50. Retrouvey, J.-M.; Schwartz, S.; Hartsfield, J.K. Oral-facial aspects of osteogenesis imperfecta. In Osteogenesis Imperfecta; Elsevier: Amsterdam, The Netherlands, 2014; pp. 313–327. [Google Scholar]
  51. Kunkel, R.; Kim, E.; Tuncer, F.B.; Siddiqi, F.; Gociman, B. Maxillary Distraction Osteogenesis in a Patient with Osteogenesis Imperfecta. J. Craniofac. Surg. 2019, 30, 2530–2532. [Google Scholar] [CrossRef]
  52. Barone, S.; Morice, A.; Picard, A.; Giudice, A. Surgery-first orthognathic approach vs conventional orthognathic approach: A systematic review of systematic reviews. J. Stomatol. Oral Maxillofac. Surg. 2021, 122, 162–172. [Google Scholar] [CrossRef]
  53. Hartsfield, J.K.; Hohlt, W.F.; Roberts, W.E. Orthodontic Treatment and Orthognathic Surgery for Patients with Osteogenesis Imperfecta. Semin. Orthod. 2006, 12, 254–271. [Google Scholar] [CrossRef]
  54. Kim, J.-H.; Viana, M.A.G.; Graber, T.M.; Omerza, F.F.; BeGole, E.A. The effectiveness of protraction face mask therapy: A meta-analysis. Am. J. Orthod. Dentofac. Orthop. 1999, 115, 675–685. [Google Scholar] [CrossRef]
Figure 1. Tooth discoloration in DI patients: (a) yellow-brown discoloration in primary teeth; (b) opalescent-gray discoloration in primary teeth; (c) yellow-brown discoloration in permanent teeth; (d) opalescent-gray discoloration in permanent teeth.
Figure 1. Tooth discoloration in DI patients: (a) yellow-brown discoloration in primary teeth; (b) opalescent-gray discoloration in primary teeth; (c) yellow-brown discoloration in permanent teeth; (d) opalescent-gray discoloration in permanent teeth.
Dentistry 09 00049 g001
Figure 2. Pulp obliteration, low mineralization density, short roots, bulbous crowns, cervical constriction in panoramic radiography.
Figure 2. Pulp obliteration, low mineralization density, short roots, bulbous crowns, cervical constriction in panoramic radiography.
Dentistry 09 00049 g002
Table 1. Gender and age distribution in each OI type.
Table 1. Gender and age distribution in each OI type.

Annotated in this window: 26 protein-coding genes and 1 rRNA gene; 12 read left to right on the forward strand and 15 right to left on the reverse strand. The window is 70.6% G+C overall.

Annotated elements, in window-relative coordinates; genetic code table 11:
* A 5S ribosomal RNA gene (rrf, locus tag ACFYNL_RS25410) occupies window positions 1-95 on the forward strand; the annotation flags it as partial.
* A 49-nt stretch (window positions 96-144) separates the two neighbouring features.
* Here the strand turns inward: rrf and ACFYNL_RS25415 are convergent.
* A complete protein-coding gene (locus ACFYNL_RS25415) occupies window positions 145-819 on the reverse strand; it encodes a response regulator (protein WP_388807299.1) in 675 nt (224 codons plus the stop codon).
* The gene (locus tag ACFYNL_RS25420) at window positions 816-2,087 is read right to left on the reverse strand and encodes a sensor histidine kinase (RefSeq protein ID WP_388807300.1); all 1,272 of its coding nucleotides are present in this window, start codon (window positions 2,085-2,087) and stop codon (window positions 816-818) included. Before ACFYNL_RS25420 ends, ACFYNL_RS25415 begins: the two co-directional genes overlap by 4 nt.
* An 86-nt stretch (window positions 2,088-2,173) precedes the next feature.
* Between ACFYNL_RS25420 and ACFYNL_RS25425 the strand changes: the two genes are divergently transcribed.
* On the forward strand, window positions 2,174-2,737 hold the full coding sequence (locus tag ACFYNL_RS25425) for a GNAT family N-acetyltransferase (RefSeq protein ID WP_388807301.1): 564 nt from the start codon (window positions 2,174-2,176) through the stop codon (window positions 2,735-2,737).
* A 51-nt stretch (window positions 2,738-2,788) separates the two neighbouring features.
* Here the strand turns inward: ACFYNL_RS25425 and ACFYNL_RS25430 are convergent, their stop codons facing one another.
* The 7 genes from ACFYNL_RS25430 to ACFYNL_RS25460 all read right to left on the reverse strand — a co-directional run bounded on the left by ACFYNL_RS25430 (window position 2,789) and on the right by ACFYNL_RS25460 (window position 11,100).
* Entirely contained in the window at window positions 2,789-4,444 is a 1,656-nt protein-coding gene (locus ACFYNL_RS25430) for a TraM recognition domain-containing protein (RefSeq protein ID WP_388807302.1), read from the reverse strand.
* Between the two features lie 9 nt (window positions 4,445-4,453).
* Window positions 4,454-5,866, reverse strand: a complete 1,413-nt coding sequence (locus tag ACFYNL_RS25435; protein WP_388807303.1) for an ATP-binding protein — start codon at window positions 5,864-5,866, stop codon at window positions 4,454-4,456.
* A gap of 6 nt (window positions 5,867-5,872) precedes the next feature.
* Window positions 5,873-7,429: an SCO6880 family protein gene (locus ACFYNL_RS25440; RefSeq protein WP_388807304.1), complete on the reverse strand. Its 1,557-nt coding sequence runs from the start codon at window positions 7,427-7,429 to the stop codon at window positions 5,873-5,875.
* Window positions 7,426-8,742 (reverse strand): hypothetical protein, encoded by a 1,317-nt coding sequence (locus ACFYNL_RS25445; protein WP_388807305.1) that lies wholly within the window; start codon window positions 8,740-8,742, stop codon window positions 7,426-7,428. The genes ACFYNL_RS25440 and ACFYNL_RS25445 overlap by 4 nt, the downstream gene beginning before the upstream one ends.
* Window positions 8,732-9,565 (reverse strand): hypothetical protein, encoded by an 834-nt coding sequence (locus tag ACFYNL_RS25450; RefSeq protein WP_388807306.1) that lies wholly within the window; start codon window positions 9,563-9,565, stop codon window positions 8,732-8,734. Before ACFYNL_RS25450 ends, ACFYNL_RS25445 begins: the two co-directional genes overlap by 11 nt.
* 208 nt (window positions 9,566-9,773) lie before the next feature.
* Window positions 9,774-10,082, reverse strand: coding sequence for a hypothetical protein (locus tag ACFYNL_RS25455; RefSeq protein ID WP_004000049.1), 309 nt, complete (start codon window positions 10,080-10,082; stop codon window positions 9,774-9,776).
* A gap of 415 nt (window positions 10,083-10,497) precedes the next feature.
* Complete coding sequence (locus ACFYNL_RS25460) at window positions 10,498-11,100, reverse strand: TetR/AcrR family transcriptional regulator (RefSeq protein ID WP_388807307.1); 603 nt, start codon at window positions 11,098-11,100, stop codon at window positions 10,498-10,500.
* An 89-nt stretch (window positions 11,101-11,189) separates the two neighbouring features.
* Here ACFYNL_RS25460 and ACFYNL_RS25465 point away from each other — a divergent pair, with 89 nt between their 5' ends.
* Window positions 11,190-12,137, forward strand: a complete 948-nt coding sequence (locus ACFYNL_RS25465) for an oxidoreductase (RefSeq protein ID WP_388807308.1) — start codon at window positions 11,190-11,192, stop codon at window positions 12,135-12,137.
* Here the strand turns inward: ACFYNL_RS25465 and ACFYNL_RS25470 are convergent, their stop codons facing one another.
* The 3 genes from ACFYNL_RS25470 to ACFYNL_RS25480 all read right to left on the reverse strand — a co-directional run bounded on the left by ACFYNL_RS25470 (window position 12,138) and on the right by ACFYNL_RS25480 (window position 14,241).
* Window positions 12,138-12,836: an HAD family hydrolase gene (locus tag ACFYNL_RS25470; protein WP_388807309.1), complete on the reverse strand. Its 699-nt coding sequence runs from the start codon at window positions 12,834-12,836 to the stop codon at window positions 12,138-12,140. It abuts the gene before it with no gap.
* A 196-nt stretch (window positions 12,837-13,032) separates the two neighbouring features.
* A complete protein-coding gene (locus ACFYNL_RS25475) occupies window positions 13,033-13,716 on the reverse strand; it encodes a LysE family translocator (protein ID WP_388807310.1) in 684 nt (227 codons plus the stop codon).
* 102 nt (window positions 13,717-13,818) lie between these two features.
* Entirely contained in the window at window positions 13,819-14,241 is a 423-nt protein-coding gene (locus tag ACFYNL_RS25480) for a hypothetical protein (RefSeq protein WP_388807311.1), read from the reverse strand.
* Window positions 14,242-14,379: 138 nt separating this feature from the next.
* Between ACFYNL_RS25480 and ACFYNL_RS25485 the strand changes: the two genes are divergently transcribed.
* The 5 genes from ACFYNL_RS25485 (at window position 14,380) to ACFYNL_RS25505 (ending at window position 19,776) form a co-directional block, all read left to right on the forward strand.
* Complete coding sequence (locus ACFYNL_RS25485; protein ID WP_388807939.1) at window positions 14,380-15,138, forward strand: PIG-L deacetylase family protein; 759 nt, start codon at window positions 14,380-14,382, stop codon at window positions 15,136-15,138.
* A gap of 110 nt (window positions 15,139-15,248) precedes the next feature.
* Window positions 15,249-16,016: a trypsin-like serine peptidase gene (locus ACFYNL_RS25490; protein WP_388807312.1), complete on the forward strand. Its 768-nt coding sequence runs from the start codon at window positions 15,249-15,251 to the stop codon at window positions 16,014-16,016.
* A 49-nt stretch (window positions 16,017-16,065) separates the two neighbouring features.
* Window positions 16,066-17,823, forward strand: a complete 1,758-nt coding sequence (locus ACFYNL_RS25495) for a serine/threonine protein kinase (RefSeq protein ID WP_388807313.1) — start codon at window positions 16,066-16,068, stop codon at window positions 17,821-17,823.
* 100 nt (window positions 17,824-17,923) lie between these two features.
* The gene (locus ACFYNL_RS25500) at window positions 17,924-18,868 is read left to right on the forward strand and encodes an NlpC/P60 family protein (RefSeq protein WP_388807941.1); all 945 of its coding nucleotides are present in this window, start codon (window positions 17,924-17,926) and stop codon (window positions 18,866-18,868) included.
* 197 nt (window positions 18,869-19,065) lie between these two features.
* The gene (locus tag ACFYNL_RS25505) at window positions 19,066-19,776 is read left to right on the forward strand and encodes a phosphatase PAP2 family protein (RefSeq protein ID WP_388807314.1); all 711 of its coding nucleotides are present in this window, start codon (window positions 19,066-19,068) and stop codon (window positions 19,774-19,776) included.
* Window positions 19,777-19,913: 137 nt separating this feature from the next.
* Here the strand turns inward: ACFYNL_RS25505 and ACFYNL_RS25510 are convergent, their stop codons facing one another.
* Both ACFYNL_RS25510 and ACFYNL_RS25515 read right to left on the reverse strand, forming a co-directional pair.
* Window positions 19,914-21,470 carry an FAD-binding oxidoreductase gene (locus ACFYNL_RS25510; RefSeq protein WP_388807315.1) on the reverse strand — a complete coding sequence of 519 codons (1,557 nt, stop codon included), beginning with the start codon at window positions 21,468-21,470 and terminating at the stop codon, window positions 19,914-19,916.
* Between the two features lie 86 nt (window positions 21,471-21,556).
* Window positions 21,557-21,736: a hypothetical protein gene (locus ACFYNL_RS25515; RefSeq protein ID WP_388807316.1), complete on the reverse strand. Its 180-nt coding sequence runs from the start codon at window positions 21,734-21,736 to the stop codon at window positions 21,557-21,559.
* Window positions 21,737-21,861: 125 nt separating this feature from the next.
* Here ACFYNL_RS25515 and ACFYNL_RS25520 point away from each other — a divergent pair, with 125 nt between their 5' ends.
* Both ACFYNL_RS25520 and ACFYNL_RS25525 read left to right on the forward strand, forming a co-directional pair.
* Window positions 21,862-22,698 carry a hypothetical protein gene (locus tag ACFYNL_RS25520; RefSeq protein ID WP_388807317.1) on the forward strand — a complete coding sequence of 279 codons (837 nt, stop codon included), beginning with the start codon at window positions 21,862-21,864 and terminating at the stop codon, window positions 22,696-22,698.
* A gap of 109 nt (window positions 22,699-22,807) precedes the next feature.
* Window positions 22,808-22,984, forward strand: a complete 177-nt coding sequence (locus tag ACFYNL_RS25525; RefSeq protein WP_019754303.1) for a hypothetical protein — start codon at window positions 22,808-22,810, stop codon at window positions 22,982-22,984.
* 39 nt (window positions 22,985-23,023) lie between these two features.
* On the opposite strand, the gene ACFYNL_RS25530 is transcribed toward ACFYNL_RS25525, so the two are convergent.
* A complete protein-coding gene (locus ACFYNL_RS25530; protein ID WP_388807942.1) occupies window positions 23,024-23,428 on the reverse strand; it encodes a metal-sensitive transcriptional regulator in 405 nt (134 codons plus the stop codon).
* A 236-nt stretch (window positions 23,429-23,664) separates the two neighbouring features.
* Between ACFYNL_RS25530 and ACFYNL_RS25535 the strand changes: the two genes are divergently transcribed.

OI TypeTotalGenderAge (year)
MaleFemale3–56–1213–17
Type I220002
Type III35241122112
Type IV3115168194
Table 2. Prevalence of dentinogenesis imperfecta and caries in OI patients.
Table 2. Prevalence of dentinogenesis imperfecta and caries in OI patients.
OI Type Dentition
AllI (n = 2)III (n = 35)IV (n = 31)paPrimary (n = 50)Permanent (n = 54)p-value
DI47.1%0%51.4%45.2%0.6152%44.4%0.44
Yellow-brown-----13140.55
Opalescent-gray-----1310
Caries69.1%100%71.4%64.5%0.5586%51.9%<0.001
a Chi-square test, for comparison between group III and IV only.
Table 3. DMFT and dmft scores distributed by dentitions.
Table 3. DMFT and dmft scores distributed by dentitions.
DentitiondtftdftDTFTDFTDft + DFTp-Value
Primary (n = 14)6.2 ± 5.91.3 ± 2.87.5 ± 6.8---7.5 ± 6.80.04
Mixed (n = 36)4.4 ± 5.50.2 ± 1.14.6 ± 5.71.1 ± 1.90.2 ± 0.71.3 ± 2.15.9 ± 6.0
Permanent (n = 18)---2.5 ± 2.50.2 ± 0.52.7 ± 2.62.7 ± 2.6
dt (DT): decayed teeth, ft (FT): filled teeth.
Table 4. Occlusion problems, impacted and missing teeth in OI patients.
Table 4. Occlusion problems, impacted and missing teeth in OI patients.
FindingsType IType IIIType IVpa-Value
n = 2n = 28n = 20
MalocclusionClass I010.8%25%0.19
Class II000
Class III100%89.2%75%
Open biteAnterior100%42.9%40%0.84
Posterior100%39.3%15%0.07
Cross biteAnterior100%82.1%60%0.09
Posterior100%71.4%25%0.002
n = 2n = 35n = 31
EruptionEarly05.7%3.2%0.63
Normal274.3%96.8%0.01
Late020%0-
Impacted tooth n, (%)Tooth 1705, (14.3%)0
Tooth 2724, (11.4%)2, (6.5%)
Missing tooth 01, (2.9%)0
a for comparison between group III and IV.
Publisher’s Note: MDPI stays neutral with regard to jurisdictional claims in published maps and institutional affiliations.
Back to TopTop